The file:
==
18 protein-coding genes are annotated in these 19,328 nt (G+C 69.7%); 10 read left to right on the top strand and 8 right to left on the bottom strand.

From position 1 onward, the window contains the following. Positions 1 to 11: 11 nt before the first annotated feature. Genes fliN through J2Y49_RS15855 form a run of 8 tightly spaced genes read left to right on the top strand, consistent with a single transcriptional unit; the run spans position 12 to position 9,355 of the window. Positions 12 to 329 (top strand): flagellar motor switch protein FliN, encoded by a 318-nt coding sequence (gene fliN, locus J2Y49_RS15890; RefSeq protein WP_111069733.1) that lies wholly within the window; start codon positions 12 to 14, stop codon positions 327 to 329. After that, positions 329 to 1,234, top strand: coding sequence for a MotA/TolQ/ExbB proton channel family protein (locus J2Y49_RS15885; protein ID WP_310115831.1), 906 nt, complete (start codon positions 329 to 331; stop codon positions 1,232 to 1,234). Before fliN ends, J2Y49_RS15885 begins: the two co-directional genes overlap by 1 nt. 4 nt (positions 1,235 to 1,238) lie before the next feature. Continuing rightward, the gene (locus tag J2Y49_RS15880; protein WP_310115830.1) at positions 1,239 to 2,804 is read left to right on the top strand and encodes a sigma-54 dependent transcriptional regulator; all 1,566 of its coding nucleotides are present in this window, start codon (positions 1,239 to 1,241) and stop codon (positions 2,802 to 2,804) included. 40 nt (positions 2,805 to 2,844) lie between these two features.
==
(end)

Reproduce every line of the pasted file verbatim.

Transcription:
18 protein-coding genes are annotated in these 19,328 nt (G+C 69.7%); 10 read left to right on the top strand and 8 right to left on the bottom strand.

From position 1 onward, the window contains the following. Positions 1 to 11: 11 nt before the first annotated feature. Genes fliN through J2Y49_RS15855 form a run of 8 tightly spaced genes read left to right on the top strand, consistent with a single transcriptional unit; the run spans position 12 to position 9,355 of the window. Positions 12 to 329 (top strand): flagellar motor switch protein FliN, encoded by a 318-nt coding sequence (gene fliN, locus J2Y49_RS15890; RefSeq protein WP_111069733.1) that lies wholly within the window; start codon positions 12 to 14, stop codon positions 327 to 329. After that, positions 329 to 1,234, top strand: coding sequence for a MotA/TolQ/ExbB proton channel family protein (locus J2Y49_RS15885; protein ID WP_310115831.1), 906 nt, complete (start codon positions 329 to 331; stop codon positions 1,232 to 1,234). Before fliN ends, J2Y49_RS15885 begins: the two co-directional genes overlap by 1 nt. 4 nt (positions 1,235 to 1,238) lie before the next feature. Continuing rightward, the gene (locus tag J2Y49_RS15880; protein WP_310115830.1) at positions 1,239 to 2,804 is read left to right on the top strand and encodes a sigma-54 dependent transcriptional regulator; all 1,566 of its coding nucleotides are present in this window, start codon (positions 1,239 to 1,241) and stop codon (positions 2,802 to 2,804) included. 40 nt (positions 2,805 to 2,844) lie between these two features.